Just how does a 100-year-old fictional bear called “Pooh”, keep making such a stink in the world of intellectual property?
Going on a Bear Hunt
The demise of Winnie-the-Pooh was much exaggerated at the beginning of this year. We’re talking about copyright, of course, and the effect on this IP right when it lapses into the public domain. As happened on New Year’s Day this year, when the first Winnie-the-Pooh story from A. A. Milne published in 1926, came ‘out of copyright’ under U.S. law meaning it became unprotectable. For IP geeks, this occurs in the U.S. when authorship lapses into the public domain after 95 years from first publication or 120 years after creation, whichever is the sooner.
On its face, this might look like a big deal. Open season perhaps for the images and story lines of the lovable bear to be replicated and used for all kinds of money-making schemes and advertising bonanzas. Reality is a bit different.
Your first thought (maybe not) might be ‘but what about Disney?’
Well, let’s unpick the facts here before we wrongly steal an image. The lapsed copyright is limited. Milne wrote four Winnie-the-Pooh books. It’s only the first that came out of copyright in January. Moreover, it’s only the E. H. Shepard whimsical sketches of the bear and the other characters in that first book that came out with the storyline.
Disney didn’t acquire the rights to the book until 1961 and the image of Winnie-the-Pooh you have in the back of your mind right now is probably the Disney bear with the short, tight, red sweater that won’t cover his tubby belly. Disney released its first animated Pooh bear work in 1966. All this history means that image doesn’t come out of copyright protection for another 40 years.
What folk can now do is freely copy, publish, and distribute new works based upon the first book without a license. This could lead to a new animated adaption of the work perhaps even with new artwork. Whatever might come from this newfound copyright freedom, the Disney image of Winnie-the-Pooh remains the strongest and is much more recognisable than that in the first book or any subsequent Milne book featuring his version of Pooh. Disney are quite probably very relaxed about the true copyright position.
For the sort of use now permitted, look no further than actor Ryan Reynolds’s advertisement this year for Mint Mobile. It’s on YouTube. Reynolds, comedically, introduces us to a new character called Winnie-the Screwed. A hapless Winnie whose signed up to the ‘wrong’ mobile deal. Side-splitting it isn’t. Careful, it is. That is, to follow the book one storyline and original sketch-style bear. The breath of the IP lawyer sitting right behind Reynolds would be visible in a colder studio.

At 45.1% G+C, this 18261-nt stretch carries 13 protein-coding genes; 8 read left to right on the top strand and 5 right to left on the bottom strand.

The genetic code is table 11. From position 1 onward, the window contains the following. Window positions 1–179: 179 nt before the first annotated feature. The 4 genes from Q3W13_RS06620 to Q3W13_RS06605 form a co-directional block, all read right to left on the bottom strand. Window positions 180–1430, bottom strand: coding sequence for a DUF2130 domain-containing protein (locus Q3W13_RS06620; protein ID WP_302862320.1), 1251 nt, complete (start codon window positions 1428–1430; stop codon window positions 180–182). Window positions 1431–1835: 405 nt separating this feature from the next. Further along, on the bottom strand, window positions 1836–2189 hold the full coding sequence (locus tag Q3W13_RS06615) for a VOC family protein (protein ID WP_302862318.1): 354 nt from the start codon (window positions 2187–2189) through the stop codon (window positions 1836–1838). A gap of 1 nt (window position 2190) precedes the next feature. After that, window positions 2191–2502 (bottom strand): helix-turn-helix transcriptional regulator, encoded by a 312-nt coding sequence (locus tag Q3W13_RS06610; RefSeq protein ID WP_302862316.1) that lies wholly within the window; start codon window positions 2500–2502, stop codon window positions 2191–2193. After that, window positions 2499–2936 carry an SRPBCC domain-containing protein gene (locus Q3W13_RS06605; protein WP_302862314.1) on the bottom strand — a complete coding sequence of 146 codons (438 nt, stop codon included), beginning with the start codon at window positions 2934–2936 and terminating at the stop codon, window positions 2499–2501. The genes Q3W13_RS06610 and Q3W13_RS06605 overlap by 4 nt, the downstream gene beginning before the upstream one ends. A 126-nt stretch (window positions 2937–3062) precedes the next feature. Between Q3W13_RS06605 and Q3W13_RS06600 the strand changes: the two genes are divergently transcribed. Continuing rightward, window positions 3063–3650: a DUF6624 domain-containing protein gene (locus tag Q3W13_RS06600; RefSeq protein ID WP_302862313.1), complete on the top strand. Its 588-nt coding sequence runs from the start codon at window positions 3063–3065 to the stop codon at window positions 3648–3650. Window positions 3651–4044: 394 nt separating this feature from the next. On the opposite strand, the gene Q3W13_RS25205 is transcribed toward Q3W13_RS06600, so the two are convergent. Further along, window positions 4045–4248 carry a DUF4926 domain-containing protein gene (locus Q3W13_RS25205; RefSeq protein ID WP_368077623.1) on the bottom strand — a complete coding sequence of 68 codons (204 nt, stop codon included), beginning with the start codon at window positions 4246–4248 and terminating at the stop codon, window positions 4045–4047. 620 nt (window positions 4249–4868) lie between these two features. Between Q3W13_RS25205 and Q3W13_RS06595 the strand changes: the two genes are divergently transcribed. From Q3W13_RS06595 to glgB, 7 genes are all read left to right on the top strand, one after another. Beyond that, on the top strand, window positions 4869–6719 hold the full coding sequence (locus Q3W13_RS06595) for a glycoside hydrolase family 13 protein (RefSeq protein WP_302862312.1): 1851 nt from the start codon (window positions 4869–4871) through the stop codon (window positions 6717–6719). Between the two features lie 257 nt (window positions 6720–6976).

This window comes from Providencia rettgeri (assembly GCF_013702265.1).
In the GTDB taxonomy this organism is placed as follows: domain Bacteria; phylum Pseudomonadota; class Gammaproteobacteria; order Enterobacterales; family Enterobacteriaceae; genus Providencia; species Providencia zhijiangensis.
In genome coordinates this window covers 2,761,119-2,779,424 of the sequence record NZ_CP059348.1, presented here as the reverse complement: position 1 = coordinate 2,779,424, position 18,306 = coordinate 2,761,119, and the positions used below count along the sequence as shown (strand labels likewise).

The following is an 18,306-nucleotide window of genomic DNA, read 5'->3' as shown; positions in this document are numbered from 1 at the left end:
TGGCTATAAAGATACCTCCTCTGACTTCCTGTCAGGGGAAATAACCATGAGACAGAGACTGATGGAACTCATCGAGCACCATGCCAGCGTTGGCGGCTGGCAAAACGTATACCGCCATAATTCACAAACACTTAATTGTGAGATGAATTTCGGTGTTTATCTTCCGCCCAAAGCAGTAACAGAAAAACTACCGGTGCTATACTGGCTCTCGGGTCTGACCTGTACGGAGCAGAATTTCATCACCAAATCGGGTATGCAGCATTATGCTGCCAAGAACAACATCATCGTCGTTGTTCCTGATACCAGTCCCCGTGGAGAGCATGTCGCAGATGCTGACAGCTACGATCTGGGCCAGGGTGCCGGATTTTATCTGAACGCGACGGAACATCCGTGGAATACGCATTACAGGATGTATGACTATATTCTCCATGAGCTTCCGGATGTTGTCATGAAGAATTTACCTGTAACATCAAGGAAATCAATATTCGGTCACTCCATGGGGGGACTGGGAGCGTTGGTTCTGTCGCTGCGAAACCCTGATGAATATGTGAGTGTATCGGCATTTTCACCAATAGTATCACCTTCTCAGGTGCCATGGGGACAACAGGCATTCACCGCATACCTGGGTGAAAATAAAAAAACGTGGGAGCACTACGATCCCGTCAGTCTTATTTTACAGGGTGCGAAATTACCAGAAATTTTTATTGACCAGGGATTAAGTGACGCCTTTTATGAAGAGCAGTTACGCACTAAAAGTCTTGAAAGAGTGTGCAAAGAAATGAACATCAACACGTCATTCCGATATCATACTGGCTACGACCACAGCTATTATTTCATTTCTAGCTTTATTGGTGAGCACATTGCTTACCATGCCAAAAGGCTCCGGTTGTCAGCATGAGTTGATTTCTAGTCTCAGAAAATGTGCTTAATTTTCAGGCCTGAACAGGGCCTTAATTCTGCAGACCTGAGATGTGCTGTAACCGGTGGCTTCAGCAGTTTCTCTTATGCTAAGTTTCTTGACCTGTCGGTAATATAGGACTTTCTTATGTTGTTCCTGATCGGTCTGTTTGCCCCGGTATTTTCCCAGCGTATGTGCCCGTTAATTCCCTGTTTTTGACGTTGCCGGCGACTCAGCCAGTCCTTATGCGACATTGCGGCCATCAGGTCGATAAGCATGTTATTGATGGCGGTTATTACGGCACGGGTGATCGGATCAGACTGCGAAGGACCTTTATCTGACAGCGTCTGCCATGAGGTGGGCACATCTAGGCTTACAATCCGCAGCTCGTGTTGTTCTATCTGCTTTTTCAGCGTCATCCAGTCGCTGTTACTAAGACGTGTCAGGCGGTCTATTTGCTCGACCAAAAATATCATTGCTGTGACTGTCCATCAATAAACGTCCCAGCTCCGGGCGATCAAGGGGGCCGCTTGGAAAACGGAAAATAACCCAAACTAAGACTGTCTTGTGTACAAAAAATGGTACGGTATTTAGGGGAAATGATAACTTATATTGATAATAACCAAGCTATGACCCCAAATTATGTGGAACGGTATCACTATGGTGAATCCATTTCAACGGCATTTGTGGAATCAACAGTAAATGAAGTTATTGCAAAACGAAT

Or so it seems to stick in the throat of Chinese President Xi Jinping. Here’s how, the ‘why’ is pretty much unfathomable for a world statesman of such stature and leader of 1.4 billion souls.
The cute, red-vested Disney Winnie-the-Pooh is banned in China. Yes, really. Clever bloggers ‘having a pop’ at Xi Jinping have likened Disney’s image of Winnie to the Chinese leader. Evidently, China’s censors will not tolerate ridicule of the country’s leader with such comparisons. It’s not harmless fun, apparently. The cartoon character is blocked from China’s social media sites. Wiped out. It’s as if our simple-minded, little honey-loving-friend never existed.
If it’s not Here, that means it’s out There
It’s been reported and confirmed by a BBC correspondent for China that the country does have the capability to control its social media in this way. Lest you doubt it. The BBC used the example of the Chinese dissident, 2010 Nobel Peace Prize winner and writer Liu Xiaobo. A man effectively expunged from all Chinese social media content. So much so, the public of China largely haven’t a clue who he is. He died after nine years in prison whilst out on medical parole in 2017.
To the social media user, messages look like they’ve been sent – perhaps a Pooh meme – but simply never arrive. The 2018 Disney movie Christopher Robin was well-received worldwide. But, not in China, where all Winnie-the-Pooh content was censored. ‘Dangerous’ dissident voices and fictional cartoon bears being treated equally in The People’s Republic of China.
Those who are clever, who have a brain, never understand anything
In the words of one commentator, the apparent daftness of banning Winnie in China fails to take into consideration how his image…
“…has grown beyond his apolitical roots. He has instead become a symbol of resistance against Xi Jinping’s regime”.
As Jinping cements his reign over China for many more years, perhaps even for life, it’s hard to see a way into China for our golden bear anytime soon. We wouldn’t want him to try his luck prematurely and risk life-imprisonment.
Quite how we have come from a fictional creation for children in the 1920’s, to exile from the Middle Kingdom in the span of a century, says more about our modern world and the precious egos of its leaders than it does about copyright law.
Still, we live in interesting times and intellectual property disputes somehow manage to set the backdrop to so many tales of these times. The story of Winnie-the-Pooh is no different. Kids plaything to outcast political icon.
“I always get where I’m going by walking away from where I’ve been”, said Winnie.
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Written and researched by Ben Fairclough